Scholarly Scoop - Returns on August 11th...Stay Tuned!
Monona Senior Center
1011 Nichols Road
Free and Open to the Public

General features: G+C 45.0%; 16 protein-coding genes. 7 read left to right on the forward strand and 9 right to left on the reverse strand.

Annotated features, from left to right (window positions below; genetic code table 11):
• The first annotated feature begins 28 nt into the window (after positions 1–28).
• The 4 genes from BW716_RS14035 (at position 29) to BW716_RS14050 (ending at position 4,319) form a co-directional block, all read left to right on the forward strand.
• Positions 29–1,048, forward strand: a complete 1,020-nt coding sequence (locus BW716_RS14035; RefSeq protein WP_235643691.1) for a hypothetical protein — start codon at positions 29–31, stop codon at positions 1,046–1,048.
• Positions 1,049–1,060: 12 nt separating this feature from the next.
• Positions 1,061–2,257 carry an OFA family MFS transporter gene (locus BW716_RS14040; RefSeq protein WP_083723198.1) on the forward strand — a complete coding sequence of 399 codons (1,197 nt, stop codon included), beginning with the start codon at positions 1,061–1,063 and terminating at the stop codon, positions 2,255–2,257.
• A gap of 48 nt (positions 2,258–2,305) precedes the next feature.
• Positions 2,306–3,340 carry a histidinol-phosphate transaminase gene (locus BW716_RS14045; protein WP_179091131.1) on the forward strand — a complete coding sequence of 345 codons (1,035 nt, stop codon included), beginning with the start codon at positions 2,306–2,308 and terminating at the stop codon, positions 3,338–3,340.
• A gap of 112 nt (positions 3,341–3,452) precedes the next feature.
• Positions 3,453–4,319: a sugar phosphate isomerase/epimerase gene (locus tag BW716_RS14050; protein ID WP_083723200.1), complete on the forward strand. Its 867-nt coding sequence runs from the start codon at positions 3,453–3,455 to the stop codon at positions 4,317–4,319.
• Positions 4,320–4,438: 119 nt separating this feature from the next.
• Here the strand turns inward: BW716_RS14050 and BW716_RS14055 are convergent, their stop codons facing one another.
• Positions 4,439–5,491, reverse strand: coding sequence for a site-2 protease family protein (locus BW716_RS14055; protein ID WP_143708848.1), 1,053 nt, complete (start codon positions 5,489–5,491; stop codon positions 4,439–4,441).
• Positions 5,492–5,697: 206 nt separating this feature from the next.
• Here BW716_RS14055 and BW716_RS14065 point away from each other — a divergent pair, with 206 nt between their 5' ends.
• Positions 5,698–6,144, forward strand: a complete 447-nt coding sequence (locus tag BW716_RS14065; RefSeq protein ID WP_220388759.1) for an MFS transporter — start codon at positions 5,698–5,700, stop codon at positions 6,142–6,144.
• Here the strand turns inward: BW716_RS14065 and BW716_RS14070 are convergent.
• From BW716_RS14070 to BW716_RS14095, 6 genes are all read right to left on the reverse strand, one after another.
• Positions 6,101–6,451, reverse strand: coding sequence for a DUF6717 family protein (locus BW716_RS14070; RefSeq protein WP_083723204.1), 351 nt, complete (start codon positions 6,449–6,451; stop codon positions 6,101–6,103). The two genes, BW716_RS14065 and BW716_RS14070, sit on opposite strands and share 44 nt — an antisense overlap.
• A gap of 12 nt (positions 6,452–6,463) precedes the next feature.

This talk explores the theory and research on trust in government in the United States with a focus on the role that experiences with administrative agencies, or bureaucracy, have on trust. We've observed a large decline in trust in the Federal Government since it was first measured in the 1950's and scholars have spent the ensuing decades attempting to understand this phenomena and its importance. One solution adopted by some scholars and government executives have been to reform, or change, bureaucracy to make it work "better" in order to improve trust. But is this a sensible approach to restoring trust given what we know actually effects us? While we may not always (or ever) like interacting with bureaucratic rules and procedures and no organization can even perform as effectively or efficiently as possible, do those things matter for the formation of trust?